• 100%: “With constitutional manifestations associated with active joint involvement, totally incapacitating”

Commonly-Impacted Joints

One of the common joints that veterans experience problems with is the spine, both the lumbar and cervical spine. There are two separate categories for spine conditions – one for the cervical spine and the other for the thoracolumbar spine, both of which are based on limitation of range of motion.

VA rates cervical and thoracolumbar spine conditions under 38 C.F.R. 4.71(a) diagnostic codes 5335 to 5243. Although there are different diagnostic codes, they are all rated using the same criteria. One exception to this is a condition rated under diagnostic code 5243 using the criteria for Intervertebral Disc Syndrome.

Veterans also frequently experience joint problems in their knees and ankles which can cause pain and limitation of motion depending on the severity. VA rates knee conditions under three separate criteria: 1.) functional loss, 2.) instability, and 3.) pain.

For ankle conditions, VA rates these under various separate diagnostic codes depending on a veteran’s diagnosis, and the rating criteria are dependent on limited motion, deformity, or limitations of plantar flexion or dorsiflexion.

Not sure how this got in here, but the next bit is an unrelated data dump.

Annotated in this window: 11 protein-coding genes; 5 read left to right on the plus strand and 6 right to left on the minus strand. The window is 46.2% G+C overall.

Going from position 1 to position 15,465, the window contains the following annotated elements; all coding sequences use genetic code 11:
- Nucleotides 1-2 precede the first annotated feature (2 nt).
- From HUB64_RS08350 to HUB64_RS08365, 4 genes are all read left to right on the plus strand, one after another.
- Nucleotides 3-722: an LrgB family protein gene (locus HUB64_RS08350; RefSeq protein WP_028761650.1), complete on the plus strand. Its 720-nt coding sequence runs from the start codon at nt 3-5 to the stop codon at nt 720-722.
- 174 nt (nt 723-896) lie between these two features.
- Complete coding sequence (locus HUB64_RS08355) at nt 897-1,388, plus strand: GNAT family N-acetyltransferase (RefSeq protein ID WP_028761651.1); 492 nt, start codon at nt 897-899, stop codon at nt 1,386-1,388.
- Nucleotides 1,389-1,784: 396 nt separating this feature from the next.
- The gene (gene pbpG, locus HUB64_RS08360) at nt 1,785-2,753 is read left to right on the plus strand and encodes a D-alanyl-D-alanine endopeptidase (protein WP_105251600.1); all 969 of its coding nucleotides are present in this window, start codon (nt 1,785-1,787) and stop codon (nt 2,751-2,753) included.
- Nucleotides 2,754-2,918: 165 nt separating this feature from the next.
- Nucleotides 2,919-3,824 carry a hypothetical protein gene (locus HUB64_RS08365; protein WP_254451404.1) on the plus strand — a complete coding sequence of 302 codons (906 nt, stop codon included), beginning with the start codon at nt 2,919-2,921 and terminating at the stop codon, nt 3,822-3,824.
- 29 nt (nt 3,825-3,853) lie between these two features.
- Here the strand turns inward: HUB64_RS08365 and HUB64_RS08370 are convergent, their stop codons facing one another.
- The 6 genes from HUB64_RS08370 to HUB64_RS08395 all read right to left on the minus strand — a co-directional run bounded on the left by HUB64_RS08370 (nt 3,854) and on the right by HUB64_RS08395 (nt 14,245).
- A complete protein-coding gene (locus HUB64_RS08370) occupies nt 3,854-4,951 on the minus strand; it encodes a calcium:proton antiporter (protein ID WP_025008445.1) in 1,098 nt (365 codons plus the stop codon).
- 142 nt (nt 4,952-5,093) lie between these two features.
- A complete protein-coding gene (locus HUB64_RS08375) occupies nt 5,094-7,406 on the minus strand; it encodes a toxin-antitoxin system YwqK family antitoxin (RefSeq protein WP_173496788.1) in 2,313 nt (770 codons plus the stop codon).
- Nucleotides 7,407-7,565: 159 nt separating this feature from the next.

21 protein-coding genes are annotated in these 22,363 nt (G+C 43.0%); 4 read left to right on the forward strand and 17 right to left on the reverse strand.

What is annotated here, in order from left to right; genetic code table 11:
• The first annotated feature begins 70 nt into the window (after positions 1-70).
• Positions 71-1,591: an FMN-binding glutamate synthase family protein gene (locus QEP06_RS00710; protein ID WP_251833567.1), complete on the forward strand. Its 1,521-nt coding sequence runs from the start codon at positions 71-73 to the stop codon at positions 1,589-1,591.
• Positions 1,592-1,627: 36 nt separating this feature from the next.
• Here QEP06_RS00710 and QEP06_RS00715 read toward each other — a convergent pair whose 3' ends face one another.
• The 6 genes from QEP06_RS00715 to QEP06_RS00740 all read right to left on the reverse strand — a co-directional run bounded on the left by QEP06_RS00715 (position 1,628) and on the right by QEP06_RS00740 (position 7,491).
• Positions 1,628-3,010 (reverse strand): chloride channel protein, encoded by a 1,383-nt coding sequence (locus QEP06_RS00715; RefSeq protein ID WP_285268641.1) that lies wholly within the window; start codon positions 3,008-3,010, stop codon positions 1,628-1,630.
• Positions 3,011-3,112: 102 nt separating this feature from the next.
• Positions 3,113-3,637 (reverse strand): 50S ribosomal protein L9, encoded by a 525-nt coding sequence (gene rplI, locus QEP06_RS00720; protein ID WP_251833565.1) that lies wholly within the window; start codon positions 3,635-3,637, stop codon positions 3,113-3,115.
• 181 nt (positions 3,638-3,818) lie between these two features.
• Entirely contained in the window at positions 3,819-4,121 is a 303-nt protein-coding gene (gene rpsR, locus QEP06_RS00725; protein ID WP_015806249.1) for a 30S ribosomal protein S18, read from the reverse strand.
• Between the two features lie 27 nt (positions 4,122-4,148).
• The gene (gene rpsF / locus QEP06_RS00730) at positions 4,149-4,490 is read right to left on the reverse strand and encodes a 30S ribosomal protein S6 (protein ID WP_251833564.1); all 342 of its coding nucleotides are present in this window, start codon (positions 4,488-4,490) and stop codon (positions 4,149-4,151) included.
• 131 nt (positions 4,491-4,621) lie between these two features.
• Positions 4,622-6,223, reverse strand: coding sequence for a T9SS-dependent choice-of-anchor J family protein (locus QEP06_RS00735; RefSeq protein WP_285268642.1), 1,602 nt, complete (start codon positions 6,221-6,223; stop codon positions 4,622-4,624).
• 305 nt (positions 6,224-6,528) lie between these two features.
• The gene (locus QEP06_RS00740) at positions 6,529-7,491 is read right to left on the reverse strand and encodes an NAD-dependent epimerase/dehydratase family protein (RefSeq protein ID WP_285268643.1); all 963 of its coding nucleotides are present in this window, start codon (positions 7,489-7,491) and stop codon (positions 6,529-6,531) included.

Pain is Now a Disability Eligible for VA Benefits

In April 2018, the Unite States Court of Appeals for the Federal Circuit ruled that pain is a disability eligible for VA disability compensation. Prior to the ruling in Saunders v. Wilkie, VA required veterans to show that they had a diagnosed disability in order to receive disability benefits. However, the Court ruled in Saunders that veterans can receive VA disability for pain alone without an underlying diagnosis, as long as they satisfy the other two prongs required for service connection: 1.) they experienced an in-service event, injury, or symptom; and 2.) they provide a medical nexus linking their pain to the occurrence in service. This means veterans may be able to receive disability benefits for pain from undiagnosed joint problems if they meet the criteria.

Denied Benefits? Contact Chisholm Chisholm & Kilpatrick LTD today

The attorneys at Chisholm Chisholm & Kilpatrick LTD are skilled in handling veterans disability claims for joint problems, such as osteoarthritis. If your VA disability claim for a joint condition was denied, we may be able to help you. Contact our team today for a free case evaluation at (800) 544-9144.

About the Author

Bio photo of Robert Chisholm

Robert is a Founding Partner of CCK Law. His law practice focuses on representing disabled veterans in the United States Court of Appeals for Veterans Claims and before the Department of Veterans Affairs. As a veterans lawyer Robert has been representing disabled veterans since 1990. During his extensive career, Robert has successfully represented veterans before the Board of Veterans Appeals, Court of Appeals for Veterans Claims, and the United States Court of Appeals for the Federal Circuit.